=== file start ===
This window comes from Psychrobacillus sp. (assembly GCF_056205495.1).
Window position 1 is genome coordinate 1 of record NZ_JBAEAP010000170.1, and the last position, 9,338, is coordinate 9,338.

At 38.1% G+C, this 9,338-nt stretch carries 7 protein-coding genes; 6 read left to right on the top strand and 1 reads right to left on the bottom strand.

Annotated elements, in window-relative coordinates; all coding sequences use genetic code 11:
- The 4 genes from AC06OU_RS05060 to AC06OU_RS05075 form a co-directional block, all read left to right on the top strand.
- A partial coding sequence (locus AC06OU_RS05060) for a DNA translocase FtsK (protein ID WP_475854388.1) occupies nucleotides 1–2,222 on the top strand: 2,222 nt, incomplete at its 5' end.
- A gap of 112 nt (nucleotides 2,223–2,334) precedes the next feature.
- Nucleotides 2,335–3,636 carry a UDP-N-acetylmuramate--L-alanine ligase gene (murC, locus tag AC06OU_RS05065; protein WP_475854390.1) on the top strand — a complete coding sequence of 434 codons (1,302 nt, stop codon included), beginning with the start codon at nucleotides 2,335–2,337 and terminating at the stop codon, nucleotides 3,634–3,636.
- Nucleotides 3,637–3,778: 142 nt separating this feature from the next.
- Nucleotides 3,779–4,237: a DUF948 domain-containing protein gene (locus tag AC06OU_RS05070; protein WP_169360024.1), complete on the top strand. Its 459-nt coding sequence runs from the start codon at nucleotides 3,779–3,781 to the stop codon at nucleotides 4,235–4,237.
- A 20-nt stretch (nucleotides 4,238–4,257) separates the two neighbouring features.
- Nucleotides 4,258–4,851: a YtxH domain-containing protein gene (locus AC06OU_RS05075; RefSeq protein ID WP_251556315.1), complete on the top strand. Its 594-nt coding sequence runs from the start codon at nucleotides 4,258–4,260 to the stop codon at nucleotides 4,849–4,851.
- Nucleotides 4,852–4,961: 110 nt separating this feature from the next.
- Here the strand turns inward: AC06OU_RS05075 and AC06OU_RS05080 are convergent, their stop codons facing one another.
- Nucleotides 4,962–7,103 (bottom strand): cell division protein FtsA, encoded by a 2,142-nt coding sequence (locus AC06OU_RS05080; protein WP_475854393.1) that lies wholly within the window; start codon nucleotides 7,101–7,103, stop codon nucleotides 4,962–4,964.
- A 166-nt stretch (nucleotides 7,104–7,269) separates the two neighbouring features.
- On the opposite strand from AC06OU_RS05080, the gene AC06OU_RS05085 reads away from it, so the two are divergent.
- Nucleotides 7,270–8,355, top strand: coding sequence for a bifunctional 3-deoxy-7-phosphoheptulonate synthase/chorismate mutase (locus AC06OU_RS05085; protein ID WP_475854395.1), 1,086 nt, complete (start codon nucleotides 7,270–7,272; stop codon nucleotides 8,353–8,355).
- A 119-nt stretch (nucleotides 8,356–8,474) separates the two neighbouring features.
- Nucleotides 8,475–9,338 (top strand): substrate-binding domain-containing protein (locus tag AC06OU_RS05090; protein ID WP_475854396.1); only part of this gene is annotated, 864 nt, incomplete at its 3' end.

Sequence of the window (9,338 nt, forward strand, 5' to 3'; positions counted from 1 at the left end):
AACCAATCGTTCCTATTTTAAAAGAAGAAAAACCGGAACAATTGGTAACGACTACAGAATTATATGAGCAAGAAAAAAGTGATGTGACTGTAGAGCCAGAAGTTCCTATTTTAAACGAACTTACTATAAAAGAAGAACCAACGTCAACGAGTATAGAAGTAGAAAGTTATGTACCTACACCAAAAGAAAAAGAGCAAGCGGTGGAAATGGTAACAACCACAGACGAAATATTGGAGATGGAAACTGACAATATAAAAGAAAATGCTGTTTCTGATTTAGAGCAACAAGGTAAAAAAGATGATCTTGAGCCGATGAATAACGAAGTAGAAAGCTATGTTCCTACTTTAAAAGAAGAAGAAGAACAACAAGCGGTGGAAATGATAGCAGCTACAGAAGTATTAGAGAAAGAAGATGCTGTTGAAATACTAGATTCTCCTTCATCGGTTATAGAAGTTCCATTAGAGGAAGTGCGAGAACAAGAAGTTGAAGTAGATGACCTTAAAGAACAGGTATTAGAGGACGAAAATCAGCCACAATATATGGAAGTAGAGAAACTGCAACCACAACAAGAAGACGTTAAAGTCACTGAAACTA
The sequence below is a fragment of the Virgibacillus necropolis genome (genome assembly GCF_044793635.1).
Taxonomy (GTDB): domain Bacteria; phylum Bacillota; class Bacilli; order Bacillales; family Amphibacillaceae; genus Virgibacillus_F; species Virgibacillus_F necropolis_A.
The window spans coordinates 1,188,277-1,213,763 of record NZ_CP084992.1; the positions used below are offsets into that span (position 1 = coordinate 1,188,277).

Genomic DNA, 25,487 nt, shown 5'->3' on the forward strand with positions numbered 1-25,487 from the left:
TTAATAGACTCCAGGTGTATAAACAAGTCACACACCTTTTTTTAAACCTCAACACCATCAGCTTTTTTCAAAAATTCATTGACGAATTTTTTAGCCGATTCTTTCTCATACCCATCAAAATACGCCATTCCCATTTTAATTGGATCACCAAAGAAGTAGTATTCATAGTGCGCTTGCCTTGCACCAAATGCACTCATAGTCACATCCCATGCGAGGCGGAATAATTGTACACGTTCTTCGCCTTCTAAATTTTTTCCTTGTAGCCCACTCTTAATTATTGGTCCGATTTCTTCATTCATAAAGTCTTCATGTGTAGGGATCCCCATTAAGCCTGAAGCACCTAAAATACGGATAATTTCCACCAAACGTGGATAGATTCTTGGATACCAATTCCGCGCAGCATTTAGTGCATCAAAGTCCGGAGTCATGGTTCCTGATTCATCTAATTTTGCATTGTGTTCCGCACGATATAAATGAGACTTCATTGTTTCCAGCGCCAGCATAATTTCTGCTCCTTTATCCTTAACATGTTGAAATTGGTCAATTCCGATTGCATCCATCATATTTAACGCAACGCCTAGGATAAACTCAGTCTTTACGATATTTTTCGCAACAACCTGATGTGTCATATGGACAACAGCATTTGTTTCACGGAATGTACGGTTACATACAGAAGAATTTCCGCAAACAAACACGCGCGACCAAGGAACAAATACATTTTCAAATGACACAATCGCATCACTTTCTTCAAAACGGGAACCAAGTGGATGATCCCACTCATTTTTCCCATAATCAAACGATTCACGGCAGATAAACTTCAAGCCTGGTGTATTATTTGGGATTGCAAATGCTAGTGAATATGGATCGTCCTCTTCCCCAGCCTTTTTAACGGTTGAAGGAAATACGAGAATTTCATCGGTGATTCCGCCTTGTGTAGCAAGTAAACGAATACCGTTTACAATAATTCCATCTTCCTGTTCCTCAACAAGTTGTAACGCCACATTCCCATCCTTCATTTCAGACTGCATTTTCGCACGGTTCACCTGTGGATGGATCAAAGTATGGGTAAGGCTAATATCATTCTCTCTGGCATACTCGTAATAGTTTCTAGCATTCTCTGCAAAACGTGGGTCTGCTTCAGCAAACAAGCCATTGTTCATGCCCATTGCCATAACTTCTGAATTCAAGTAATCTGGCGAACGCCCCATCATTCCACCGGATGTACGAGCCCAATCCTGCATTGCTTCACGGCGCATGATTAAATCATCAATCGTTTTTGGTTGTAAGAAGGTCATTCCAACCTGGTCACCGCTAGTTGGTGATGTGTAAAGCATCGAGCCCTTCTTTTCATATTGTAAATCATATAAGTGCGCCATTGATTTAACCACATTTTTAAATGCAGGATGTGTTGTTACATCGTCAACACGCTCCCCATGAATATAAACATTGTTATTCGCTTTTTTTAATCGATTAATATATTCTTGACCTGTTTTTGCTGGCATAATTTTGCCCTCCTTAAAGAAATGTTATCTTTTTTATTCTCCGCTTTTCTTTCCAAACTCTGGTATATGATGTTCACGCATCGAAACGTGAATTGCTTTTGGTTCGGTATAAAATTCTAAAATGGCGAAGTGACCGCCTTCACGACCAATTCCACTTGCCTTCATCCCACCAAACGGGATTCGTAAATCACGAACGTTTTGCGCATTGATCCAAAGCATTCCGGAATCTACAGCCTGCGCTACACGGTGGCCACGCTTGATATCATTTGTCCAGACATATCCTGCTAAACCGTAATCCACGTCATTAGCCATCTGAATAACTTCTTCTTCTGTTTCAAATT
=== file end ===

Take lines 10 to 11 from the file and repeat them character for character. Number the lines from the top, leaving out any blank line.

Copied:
- Nucleotides 3,779–4,237: a DUF948 domain-containing protein gene (locus tag AC06OU_RS05070; protein WP_169360024.1), complete on the top strand. Its 459-nt coding sequence runs from the start codon at nucleotides 3,779–3,781 to the stop codon at nucleotides 4,235–4,237.
- A 20-nt stretch (nucleotides 4,238–4,257) separates the two neighbouring features.